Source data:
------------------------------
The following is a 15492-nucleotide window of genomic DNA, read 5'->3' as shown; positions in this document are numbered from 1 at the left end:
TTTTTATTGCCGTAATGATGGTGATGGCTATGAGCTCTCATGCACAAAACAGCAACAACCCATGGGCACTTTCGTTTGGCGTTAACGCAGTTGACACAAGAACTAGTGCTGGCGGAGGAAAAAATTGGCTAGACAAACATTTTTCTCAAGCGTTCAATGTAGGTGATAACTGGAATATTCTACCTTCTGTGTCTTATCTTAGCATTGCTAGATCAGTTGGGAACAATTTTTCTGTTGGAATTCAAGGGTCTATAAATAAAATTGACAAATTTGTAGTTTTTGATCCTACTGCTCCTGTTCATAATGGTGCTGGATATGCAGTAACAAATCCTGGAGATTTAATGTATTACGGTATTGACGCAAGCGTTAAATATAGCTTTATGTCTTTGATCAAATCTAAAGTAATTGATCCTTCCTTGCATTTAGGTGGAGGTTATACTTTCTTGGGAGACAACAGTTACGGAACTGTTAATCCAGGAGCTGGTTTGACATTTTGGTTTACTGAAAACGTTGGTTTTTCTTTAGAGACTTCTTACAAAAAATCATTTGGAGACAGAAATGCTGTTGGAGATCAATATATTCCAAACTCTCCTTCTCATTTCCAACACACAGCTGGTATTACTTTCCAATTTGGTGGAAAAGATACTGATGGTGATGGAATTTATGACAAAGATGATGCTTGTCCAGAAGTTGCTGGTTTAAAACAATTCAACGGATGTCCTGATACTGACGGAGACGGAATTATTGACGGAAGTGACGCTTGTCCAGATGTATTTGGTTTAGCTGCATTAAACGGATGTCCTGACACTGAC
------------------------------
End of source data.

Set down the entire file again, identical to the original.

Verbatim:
The following is a 15492-nucleotide window of genomic DNA, read 5'->3' as shown; positions in this document are numbered from 1 at the left end:
TTTTTATTGCCGTAATGATGGTGATGGCTATGAGCTCTCATGCACAAAACAGCAACAACCCATGGGCACTTTCGTTTGGCGTTAACGCAGTTGACACAAGAACTAGTGCTGGCGGAGGAAAAAATTGGCTAGACAAACATTTTTCTCAAGCGTTCAATGTAGGTGATAACTGGAATATTCTACCTTCTGTGTCTTATCTTAGCATTGCTAGATCAGTTGGGAACAATTTTTCTGTTGGAATTCAAGGGTCTATAAATAAAATTGACAAATTTGTAGTTTTTGATCCTACTGCTCCTGTTCATAATGGTGCTGGATATGCAGTAACAAATCCTGGAGATTTAATGTATTACGGTATTGACGCAAGCGTTAAATATAGCTTTATGTCTTTGATCAAATCTAAAGTAATTGATCCTTCCTTGCATTTAGGTGGAGGTTATACTTTCTTGGGAGACAACAGTTACGGAACTGTTAATCCAGGAGCTGGTTTGACATTTTGGTTTACTGAAAACGTTGGTTTTTCTTTAGAGACTTCTTACAAAAAATCATTTGGAGACAGAAATGCTGTTGGAGATCAATATATTCCAAACTCTCCTTCTCATTTCCAACACACAGCTGGTATTACTTTCCAATTTGGTGGAAAAGATACTGATGGTGATGGAATTTATGACAAAGATGATGCTTGTCCAGAAGTTGCTGGTTTAAAACAATTCAACGGATGTCCTGATACTGACGGAGACGGAATTATTGACGGAAGTGACGCTTGTCCAGATGTATTTGGTTTAGCTGCATTAAACGGATGTCCTGACACTGAC